Over the last few years the top three peer-to-peer (P2P) lending platforms – Zopa, Funding Circle and Ratesetter – have grabbed the limelight. They’ve dominated the news headlines and captured a disproportionately large share of the money coming into the sector. But there are some very worthy second-tier players who warrant attention, especially from the more experienced investor in search of a decent yield. Two in particular stand out: Assetz Capital and Folk2Folk.
Assetz is the bigger by some way. It has lent out £355m to date, while Folk2Folk has lent £176m. But they have several things in common. Both emerged from the “old world” of finance and lending. Assetz was set up by experienced property-market entrepreneur Stuart Law. Folk2Folk meanwhile, was set up by Cornish law firm Parnalls, which had been running a private mortgage book for many years. Both spotted an opportunity in P2P lending and moved fast, building businesses based on the personal touch. Assetz employs regional representatives who visit business customers and make credit risk decisions; Folk2Folk has physical branches – these are mainly in the southwest, but it has recently expanded into North Yorkshire. Both lend to small businesses, and both lend only on a secured basis.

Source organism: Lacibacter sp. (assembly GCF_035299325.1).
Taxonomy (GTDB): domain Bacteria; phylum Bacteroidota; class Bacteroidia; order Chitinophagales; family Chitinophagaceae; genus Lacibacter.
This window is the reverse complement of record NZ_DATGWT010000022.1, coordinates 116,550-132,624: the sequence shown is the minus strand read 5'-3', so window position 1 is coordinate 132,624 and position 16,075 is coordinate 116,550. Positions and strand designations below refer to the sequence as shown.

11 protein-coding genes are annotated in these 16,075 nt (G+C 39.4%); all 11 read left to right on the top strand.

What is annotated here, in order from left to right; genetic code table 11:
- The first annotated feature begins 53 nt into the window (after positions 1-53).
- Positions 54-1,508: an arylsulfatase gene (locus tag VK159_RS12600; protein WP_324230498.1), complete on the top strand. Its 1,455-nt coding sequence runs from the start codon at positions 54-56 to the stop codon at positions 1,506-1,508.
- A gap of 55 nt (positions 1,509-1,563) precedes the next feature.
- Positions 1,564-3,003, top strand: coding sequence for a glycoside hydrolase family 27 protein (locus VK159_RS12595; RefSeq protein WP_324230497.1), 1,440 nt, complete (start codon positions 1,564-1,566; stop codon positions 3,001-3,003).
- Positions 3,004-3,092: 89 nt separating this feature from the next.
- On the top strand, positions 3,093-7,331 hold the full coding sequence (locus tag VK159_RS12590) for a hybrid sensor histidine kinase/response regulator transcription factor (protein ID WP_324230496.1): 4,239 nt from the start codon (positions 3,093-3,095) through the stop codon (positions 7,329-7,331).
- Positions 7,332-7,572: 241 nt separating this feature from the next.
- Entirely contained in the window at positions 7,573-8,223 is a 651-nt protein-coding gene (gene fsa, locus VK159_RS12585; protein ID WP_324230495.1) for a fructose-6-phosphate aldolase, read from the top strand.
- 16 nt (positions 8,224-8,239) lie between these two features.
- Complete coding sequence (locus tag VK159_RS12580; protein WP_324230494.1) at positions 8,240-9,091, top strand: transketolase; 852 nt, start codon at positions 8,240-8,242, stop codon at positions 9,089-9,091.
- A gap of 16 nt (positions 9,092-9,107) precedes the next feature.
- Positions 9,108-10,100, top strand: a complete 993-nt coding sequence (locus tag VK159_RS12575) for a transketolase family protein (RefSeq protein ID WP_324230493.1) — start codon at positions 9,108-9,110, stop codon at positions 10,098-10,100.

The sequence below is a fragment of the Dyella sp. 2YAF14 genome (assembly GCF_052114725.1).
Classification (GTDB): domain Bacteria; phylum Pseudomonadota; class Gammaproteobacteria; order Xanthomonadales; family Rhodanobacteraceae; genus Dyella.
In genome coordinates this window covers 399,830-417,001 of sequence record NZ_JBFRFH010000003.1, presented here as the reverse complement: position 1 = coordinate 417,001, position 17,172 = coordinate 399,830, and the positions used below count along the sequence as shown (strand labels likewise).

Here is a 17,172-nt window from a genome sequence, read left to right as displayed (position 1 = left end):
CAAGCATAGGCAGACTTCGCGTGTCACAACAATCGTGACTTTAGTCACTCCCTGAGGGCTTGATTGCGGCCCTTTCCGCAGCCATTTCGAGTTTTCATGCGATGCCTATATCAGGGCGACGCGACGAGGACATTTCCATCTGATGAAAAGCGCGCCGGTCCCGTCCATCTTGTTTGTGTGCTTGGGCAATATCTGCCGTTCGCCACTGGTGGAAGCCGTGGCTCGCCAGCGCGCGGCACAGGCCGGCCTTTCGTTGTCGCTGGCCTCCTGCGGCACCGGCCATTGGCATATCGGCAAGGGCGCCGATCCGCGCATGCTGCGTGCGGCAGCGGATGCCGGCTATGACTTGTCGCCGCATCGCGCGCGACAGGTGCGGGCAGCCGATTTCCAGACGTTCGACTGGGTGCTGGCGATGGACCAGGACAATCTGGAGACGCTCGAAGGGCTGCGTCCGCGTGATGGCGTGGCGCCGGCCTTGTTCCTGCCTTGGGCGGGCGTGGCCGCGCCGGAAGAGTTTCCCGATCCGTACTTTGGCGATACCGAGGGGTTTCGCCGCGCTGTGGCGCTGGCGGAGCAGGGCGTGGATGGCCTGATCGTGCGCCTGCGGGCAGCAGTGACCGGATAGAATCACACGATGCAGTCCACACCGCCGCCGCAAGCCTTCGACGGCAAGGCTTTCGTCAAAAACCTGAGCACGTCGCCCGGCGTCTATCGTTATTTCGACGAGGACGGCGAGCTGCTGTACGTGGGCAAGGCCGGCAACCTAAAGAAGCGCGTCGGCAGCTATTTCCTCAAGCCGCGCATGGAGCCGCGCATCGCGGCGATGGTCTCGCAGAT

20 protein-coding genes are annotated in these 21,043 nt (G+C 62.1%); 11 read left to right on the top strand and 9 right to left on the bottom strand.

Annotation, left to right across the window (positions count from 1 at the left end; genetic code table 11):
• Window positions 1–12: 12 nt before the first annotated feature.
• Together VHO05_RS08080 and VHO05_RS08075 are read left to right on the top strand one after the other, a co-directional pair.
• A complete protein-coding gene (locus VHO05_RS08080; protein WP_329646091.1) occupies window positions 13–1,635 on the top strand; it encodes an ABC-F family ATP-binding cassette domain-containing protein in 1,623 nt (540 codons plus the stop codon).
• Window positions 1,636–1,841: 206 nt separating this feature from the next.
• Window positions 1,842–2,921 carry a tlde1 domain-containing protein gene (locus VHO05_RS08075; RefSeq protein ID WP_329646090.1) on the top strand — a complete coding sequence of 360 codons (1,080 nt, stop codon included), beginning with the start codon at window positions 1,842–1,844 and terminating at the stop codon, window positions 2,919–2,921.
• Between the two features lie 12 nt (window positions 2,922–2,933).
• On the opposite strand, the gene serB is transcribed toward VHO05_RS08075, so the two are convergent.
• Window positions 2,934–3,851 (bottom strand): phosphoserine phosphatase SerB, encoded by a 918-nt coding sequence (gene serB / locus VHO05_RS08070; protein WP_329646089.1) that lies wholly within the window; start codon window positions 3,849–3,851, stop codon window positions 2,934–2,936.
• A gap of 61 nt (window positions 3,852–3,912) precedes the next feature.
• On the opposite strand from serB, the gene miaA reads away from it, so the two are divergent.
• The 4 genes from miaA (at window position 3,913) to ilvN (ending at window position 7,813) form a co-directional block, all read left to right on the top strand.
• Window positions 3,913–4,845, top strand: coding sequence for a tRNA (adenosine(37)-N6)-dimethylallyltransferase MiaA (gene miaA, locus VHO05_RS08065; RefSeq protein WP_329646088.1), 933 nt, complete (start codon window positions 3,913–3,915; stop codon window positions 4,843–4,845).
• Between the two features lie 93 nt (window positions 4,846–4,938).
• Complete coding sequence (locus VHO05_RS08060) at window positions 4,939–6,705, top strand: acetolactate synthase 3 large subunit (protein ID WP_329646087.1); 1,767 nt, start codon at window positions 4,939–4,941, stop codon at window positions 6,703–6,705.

In each case, the record of defaults and late payments is pretty impressive. Folk2Folk says it has had no defaults and only a few late payments. Assetz has had slightly more defaults (current arrears over 45 days stand at 0.52%, although this went as high as 0.89% in 2014). Nevertheless, its losses to date do seem manageable. Those numbers will, of course, change in any future recession.
Assetz has stress-tested its default estimate and reckons it should allow for a four-fold increase in defaults, which is reasonable. Assetz is using that number to help manage a provision fund which aims to soften any losses to investors that result from defaults – on this basis no investor has yet lost money from defaults or arrears. Folk2Folk does not offer a provision fund.
Both platforms offer a sensible choice of investments. Assetz has the biggest range of accounts, paying between 3.75% and 7% a year. The differential is largely accounted for by the duration of the investment – the easiest access account offers the lowest rate. Folk2Folk offers products paying between 5.5% and 6.5% a year – all of its loans have at least a 60% loan-to-value ratio. Folk2Folk offers its own innovative finance Isa (IF Isa), while Assetz says its own IFIsa is coming soon.
All of these accounts are at the higher-risk end of the market, so returns are not guaranteed. The real measure of success will be in a downturn when defaults and late payments will almost certainly shoot up – and the quality of past lending decisions will be put to the test.